On January 31, British Columbia decriminalized the personal possession of small amounts of certain drugs. This means that, beginning January 31, adults will not be subjected to criminal charges for the personal possession of small amounts of certain illegal drugs, and the drugs will not be seized.
Government considers this a critical step in removing the stigma around illicit drug users and in BC’s fight against the toxic drug crisis.
Licensed establishments are responsible for creating their own policies regarding on-site consumption. ABLE BC is working on template policies to share with members. If you have questions about your existing policy, please reach out to us at email@example.com.
The Liquor and Cannabis Regulation Branch (LCRB) expects that licensees will not use this important change to promote or encourage drug use at their establishments. Licensees remain responsible for adhering to the terms and conditions of their licence. This includes the prohibition of allowing patrons to become intoxicated and allowing intoxicated patrons to remain in their establishments.
The LCRB has published this FAQ to help you understand what decriminalization means for your business.
If you have any questions, please email LCRB.Outreach@gov.bc.ca.
What does ‘decriminalization’ mean?
Health Canada has granted the Province of B.C. an exemption from s. 4(1) of the Controlled Drugs and Substances Act until January 31, 2026.
This means that starting January 31, 2023, adults in B.C. will not be subject to criminal charges for the personal possession of small amounts of certain illegal drugs.
The total amount of illegal drugs must be 2.5 grams or less. This includes opioids, crack and powder cocaine, methamphetamine, and MDMA.
The trafficking of these drugs or the possession of quantities above these limits remains illegal and subject to criminal charges.
This exemption from prosecution for possession does not mean that the possession of narcotics is permitted in all contexts or that the consumption of drugs cannot be regulated or controlled under other legal authority (including provincial legislation or municipal by-laws).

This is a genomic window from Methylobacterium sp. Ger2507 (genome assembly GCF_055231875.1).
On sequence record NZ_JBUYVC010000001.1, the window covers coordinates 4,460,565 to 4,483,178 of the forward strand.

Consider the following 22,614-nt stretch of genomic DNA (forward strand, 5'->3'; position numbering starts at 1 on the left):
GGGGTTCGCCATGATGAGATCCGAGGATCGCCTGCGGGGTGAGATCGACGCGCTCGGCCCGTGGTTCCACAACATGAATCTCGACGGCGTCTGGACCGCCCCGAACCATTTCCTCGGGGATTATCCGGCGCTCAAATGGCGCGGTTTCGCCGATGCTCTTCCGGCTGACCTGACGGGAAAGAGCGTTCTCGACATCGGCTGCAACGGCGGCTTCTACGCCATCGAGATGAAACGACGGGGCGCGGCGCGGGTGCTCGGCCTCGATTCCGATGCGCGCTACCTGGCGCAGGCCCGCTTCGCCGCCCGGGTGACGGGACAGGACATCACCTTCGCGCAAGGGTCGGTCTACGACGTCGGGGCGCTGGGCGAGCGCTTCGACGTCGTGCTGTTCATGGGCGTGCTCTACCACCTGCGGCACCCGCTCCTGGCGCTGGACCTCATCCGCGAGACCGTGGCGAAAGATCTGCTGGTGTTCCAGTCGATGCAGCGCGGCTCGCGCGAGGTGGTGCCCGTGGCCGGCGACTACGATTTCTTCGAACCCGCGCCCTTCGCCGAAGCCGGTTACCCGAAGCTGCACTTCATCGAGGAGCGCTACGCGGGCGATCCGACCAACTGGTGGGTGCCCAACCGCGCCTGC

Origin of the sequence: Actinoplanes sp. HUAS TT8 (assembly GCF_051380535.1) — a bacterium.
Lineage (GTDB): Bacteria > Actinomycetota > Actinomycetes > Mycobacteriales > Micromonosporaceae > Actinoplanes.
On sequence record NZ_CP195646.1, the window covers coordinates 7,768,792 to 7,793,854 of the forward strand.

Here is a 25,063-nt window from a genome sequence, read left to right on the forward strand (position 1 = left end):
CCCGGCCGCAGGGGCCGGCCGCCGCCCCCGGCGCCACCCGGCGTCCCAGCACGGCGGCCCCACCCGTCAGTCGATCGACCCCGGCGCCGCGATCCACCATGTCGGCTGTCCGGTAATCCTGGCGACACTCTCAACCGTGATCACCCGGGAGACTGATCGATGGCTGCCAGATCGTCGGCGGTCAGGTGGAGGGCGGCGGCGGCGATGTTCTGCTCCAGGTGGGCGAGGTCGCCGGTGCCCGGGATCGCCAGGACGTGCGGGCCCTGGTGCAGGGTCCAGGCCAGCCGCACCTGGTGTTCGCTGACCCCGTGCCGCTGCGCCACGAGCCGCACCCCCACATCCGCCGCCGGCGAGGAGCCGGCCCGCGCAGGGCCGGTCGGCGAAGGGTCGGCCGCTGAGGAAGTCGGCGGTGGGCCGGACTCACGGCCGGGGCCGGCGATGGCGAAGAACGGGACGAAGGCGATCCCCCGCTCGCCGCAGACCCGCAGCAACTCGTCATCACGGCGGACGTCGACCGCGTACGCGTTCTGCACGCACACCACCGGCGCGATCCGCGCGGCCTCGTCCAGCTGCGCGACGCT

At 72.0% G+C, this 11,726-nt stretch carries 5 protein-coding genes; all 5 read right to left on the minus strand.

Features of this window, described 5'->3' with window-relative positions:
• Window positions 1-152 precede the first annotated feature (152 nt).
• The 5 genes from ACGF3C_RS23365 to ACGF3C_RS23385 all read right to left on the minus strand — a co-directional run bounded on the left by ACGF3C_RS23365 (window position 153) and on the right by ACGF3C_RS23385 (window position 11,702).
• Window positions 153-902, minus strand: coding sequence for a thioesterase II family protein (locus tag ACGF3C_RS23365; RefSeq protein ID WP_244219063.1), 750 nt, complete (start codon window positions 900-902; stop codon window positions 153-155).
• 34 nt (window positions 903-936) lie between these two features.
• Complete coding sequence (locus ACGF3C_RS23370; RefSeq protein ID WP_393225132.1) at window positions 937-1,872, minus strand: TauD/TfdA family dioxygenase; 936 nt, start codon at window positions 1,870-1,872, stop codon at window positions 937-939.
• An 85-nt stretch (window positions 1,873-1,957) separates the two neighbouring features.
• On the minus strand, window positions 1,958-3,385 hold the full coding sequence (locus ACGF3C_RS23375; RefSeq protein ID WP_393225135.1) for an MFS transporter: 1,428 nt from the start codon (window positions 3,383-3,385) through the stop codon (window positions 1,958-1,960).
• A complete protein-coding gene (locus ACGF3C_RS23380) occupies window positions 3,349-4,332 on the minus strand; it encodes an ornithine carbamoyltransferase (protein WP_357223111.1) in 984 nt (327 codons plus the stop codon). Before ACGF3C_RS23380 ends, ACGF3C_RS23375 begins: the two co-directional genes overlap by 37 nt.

Why is BC decriminalizing the possession of certain illegal drugs?
The decriminalization of people who possess illegal drugs for personal use is a critical step in BC’s fight against the toxic drug crisis.
It will help reduce the barriers and stigma that prevent people from accessing lifesaving supports and services. Substance use is a public health matter, not a criminal justice issue.
What does this mean for licensees?
As restaurants and bars are private businesses, licensees retain the right to refuse service and set house rules governing their establishments. This includes prohibiting patrons from possessing or consuming any illegal drugs within their premises.
Further, the Liquor Control and Licensing Act continues to prohibit licensees from admitting intoxicated patrons, allowing patrons to become intoxicated, and allowing intoxicated patrons to remain in the licensed establishment. This includes intoxication from narcotics.
What if an individual is found using drugs on a business’ property?
If a licensee observes drug use, the licensee may request that the individual(s) leave the premises. Additionally, police retain legal authority, under the Trespass Act, to remove people from these premises where the latter have not complied with an establishment’s request that they leave. Public intoxication – whether by drugs or alcohol – remains illegal.
Under the Liquor Control and Licensing Act (LCLA), police may issue a ticket to a person who is intoxicated, including by the effect of illegal drugs, in a public place (which includes a bar or restaurant).
What resources are available if patrons possess/use illegal drugs?
If open drug use is occurring in an establishment or if unlawful activities are taking place, you may ask the person to cease the activity or to depart. If they do not comply, police can remove people from the establishment under the authority of the provincial Trespass Act.
Trespass laws allow licensees to refuse entry, or require patrons to leave their establishments, including when the licensee determines it is necessary to maintain the safe operation of the establishment and to comply with licence terms and conditions.
However, adults who are removed by police and found in personal possession of illegal drugs that add up to a combined total of 2.5 grams or less will not be subject to criminal charges, and the drugs will not be seized. Instead, they will be offered information about health and social supports, including local treatment and recovery services, if requested.
Leave a Reply.